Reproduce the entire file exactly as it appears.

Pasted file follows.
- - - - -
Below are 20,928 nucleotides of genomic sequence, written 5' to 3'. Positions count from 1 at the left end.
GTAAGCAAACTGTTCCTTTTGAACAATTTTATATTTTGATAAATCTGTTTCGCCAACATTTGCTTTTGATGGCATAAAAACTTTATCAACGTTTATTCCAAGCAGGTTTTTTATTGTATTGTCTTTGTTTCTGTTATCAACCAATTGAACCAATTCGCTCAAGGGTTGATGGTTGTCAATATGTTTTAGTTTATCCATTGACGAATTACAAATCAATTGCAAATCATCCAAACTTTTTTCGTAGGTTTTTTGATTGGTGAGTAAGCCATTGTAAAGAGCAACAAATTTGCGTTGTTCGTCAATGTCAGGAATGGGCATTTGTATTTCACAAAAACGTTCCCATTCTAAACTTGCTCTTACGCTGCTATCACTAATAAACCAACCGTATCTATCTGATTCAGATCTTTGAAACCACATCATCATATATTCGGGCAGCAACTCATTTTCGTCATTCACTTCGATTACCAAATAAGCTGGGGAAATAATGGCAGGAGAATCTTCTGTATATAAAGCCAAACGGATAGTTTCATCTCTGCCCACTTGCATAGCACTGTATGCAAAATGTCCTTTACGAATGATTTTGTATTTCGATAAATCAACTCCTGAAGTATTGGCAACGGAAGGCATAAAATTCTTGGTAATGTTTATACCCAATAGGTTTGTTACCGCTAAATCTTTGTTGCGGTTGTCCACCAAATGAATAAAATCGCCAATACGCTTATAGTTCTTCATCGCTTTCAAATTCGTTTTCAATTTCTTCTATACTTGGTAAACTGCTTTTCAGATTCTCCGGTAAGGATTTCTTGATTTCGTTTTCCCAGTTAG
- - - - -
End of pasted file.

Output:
Below are 20,928 nucleotides of genomic sequence, written 5' to 3'. Positions count from 1 at the left end.
GTAAGCAAACTGTTCCTTTTGAACAATTTTATATTTTGATAAATCTGTTTCGCCAACATTTGCTTTTGATGGCATAAAAACTTTATCAACGTTTATTCCAAGCAGGTTTTTTATTGTATTGTCTTTGTTTCTGTTATCAACCAATTGAACCAATTCGCTCAAGGGTTGATGGTTGTCAATATGTTTTAGTTTATCCATTGACGAATTACAAATCAATTGCAAATCATCCAAACTTTTTTCGTAGGTTTTTTGATTGGTGAGTAAGCCATTGTAAAGAGCAACAAATTTGCGTTGTTCGTCAATGTCAGGAATGGGCATTTGTATTTCACAAAAACGTTCCCATTCTAAACTTGCTCTTACGCTGCTATCACTAATAAACCAACCGTATCTATCTGATTCAGATCTTTGAAACCACATCATCATATATTCGGGCAGCAACTCATTTTCGTCATTCACTTCGATTACCAAATAAGCTGGGGAAATAATGGCAGGAGAATCTTCTGTATATAAAGCCAAACGGATAGTTTCATCTCTGCCCACTTGCATAGCACTGTATGCAAAATGTCCTTTACGAATGATTTTGTATTTCGATAAATCAACTCCTGAAGTATTGGCAACGGAAGGCATAAAATTCTTGGTAATGTTTATACCCAATAGGTTTGTTACCGCTAAATCTTTGTTGCGGTTGTCCACCAAATGAATAAAATCGCCAATACGCTTATAGTTCTTCATCGCTTTCAAATTCGTTTTCAATTTCTTCTATACTTGGTAAACTGCTTTTCAGATTCTCCGGTAAGGATTTCTTGATTTCGTTTTCCCAGTTAG